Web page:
As a result, cloud service providers will need to demonstrate many things in order to establish trustworthiness. From an intent standpoint, make sure the focus is on the end customer. In the EDA space, that would be the engineer. Understand the customer’s business to the point that you can help them do their job. This implies an intimate understanding of the tools, what they do, how they work, and where they fit as well as business model, economic drivers, and a solid grasp of the industry dynamics. Also, the supplier should maintain a long term view (strategic) in addition to a short term perspective (tactical). Always do the right thing now, but how solutions are designed to scale into the future can have significant cost impacts over time. Finally, it should always be relationship focused. The ability to judge trustworthiness is measured over time, and your every action defines the integrity and character of your organization.

The behavior portion for the supplier is fairly straightforward. Deal with customers in a transparent, honest fashion. Don’t try to hide things, don’t try to play the poker game of masking your agenda, or worrying about what you’re leaving on the table, masking how much anyone is getting, trying to optimize one variable in the whole equation (profit/one sided benefit/etc.). Don’t create win / lose scenarios and don’t try to get some undeserved benefit. Exchanges should always be “appropriate” and fair, avoid adversarial relationship development. If relationship turns adversarial, be open to walking away. Customers need to be trained how to conduct themselves in a trustworthy manner as well as service providers, and have an equal hand in creating a trusting relationship. Make sure your relationships are cooperative, and not competitive. If you compete with your customers about who is smarter or who is the better negotiator, or only believing a deal is good if you win and the customer loses, you are building a bomb, not a partnership.

There is an equal amount of responsibility on the consumer side of the equation in order to get a partner. From an intent standpoint the customer should make sure the focus is on the business problem (not departmental issues, not policy issues, not contract issues, etc.), and help the service provider navigate the customer internal process in order to keep the focus on the business problem. The customer also needs to make sure there is strong communication with regard to intended future direction for the company to ensure that plans are strategic and not only focused only on the present. The concept of relationship implies a mutual dependence, and it is recognized that interdependence creates risk/exposure, but also accomplishes the desired efficiencies, economies of scale, superior solutions, and optimizes economic benefit.

Behaviorally, the customer should also demonstrate transparency and honesty, not hiding information from the provider. Create an environment where the supplier can feel safe being open and honest. The customer wants to understand that they are not being taken advantage of, and that can happen in good ways or bad ways. We will talk more about the good ways in our next blog on organization changes. The good way is to have done all the homework necessary to know roughly what the right answer looks like prior to getting that answer (whether price, technical solution, or technology direction). There is a tremendous amount of work that goes into the development of instincts. The wrong answer, adversarial behavior – just pounding vendors for a better price or a better discount or more resources so that you feel you got a deal, without any comprehension of what an appropriate price or solution looks like, will have fatal results for trust and your relationship with your vendors. Competitive or adversarial behavior will result in an adversarial response, which causes a lack of honesty leading to no trust.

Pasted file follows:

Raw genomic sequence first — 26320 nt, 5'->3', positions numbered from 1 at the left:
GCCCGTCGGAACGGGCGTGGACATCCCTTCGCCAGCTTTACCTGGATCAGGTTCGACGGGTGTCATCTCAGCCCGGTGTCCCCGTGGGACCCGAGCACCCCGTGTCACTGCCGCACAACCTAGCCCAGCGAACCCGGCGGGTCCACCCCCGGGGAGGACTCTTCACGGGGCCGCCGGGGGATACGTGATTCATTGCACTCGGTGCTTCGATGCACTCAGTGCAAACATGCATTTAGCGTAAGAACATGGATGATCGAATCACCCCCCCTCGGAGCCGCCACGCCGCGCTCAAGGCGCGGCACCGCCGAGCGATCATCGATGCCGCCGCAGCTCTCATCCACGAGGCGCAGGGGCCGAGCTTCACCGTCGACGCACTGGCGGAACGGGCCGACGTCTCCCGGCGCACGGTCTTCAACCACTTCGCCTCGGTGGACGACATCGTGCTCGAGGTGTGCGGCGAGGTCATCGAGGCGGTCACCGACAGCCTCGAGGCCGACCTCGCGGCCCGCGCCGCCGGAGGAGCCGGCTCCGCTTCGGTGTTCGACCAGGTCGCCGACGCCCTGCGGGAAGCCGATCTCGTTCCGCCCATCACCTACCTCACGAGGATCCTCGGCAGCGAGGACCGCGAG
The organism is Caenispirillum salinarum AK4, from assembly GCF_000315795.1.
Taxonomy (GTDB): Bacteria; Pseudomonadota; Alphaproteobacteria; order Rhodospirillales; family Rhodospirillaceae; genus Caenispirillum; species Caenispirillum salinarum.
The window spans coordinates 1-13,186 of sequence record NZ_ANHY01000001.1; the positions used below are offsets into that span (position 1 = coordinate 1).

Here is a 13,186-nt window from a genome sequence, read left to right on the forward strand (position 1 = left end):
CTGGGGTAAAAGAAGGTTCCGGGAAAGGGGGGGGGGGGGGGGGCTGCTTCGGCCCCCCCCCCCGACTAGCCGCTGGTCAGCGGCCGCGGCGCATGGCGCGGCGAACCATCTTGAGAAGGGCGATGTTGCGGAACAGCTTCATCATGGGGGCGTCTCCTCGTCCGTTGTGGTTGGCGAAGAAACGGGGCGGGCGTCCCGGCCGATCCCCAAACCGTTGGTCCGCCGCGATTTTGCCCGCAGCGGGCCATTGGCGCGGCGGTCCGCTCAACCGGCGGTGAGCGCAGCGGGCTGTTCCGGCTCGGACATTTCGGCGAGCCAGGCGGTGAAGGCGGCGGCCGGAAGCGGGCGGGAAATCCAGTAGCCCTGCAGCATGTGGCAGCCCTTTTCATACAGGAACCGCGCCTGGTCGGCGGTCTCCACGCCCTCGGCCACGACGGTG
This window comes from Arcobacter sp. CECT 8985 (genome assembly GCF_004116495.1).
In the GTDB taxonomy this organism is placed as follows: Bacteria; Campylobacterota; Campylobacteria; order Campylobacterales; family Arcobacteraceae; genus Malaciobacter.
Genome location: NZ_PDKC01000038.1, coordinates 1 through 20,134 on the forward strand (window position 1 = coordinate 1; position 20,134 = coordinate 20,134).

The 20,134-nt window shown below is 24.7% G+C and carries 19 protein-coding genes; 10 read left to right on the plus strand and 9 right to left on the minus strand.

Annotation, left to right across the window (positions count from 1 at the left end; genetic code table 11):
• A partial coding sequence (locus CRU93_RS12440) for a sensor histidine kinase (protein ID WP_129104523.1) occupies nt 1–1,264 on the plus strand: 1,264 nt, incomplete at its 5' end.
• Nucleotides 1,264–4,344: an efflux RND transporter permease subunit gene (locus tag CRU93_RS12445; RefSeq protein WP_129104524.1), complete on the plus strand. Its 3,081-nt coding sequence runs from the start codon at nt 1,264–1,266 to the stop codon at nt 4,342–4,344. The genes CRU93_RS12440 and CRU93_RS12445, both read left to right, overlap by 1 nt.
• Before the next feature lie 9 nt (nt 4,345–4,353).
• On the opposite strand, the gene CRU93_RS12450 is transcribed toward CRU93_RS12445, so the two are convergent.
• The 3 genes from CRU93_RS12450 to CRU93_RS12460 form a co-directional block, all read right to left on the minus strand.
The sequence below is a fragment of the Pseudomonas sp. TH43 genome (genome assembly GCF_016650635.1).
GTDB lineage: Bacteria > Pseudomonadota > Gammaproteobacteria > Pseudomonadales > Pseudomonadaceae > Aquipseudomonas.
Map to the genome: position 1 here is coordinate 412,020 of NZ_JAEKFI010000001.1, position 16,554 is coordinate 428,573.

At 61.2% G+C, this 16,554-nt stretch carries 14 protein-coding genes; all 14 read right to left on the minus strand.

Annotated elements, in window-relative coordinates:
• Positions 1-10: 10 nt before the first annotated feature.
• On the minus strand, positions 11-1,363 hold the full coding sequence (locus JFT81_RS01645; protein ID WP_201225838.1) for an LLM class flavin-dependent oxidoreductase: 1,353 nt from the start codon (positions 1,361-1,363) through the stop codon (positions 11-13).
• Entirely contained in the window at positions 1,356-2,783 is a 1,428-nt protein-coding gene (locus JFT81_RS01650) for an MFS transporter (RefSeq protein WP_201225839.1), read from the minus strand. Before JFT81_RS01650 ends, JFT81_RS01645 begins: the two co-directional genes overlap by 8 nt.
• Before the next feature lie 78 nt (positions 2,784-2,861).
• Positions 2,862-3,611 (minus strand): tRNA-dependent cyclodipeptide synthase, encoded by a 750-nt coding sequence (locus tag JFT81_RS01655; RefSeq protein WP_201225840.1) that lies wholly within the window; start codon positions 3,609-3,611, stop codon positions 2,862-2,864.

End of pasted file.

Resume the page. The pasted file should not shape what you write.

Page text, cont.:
You should not worry about “am I getting a better deal than anyone else in the world” or masking a lack of understanding by treating vendor brutally. Do your homework, know how much something is worth, and make sure you are getting an appropriate price and an appropriate solution. Don’t try to optimize one variable in the whole equation (overly custom for no benefit, only focus on cost, etc.) and don’t create a win / lose scenarios or expect to get something undeserved. Everyone needs to care about the health of the ecosystem. Lack of trust means that you will not get good deals or appropriate solutions for the long run.

In conclusion, businesses should focus on the core competency of the business. All non-core portions of the business should be considered for outsource provided good business practices. If there exists a trustworthy, cost effective, customer focused provider of non-core, non-strategically differentiated functions of the business, those providers should be patronized. If not, create them. Examples of this would be Global Foundries spin off from AMD, Jazz Semiconductor spin off from Conexant, etc. Outsource needs to be structured and contracted in such a way that it facilitates trustworthiness. Make sure the solutions can be moved to alternate provider without significant modification or cost. Avoid getting committed to vendor locked-in solutions (hardware, software, people, or process). Make sure the solution is standards based and non-proprietary. Make sure that the solution can take advantage of new innovations immediately. Ensure that you negotiate built in growth ramps for normal business evolution while maintaining flat (predictable) cost to the business (budget control). And make sure the solution scales with the business use case (up or down).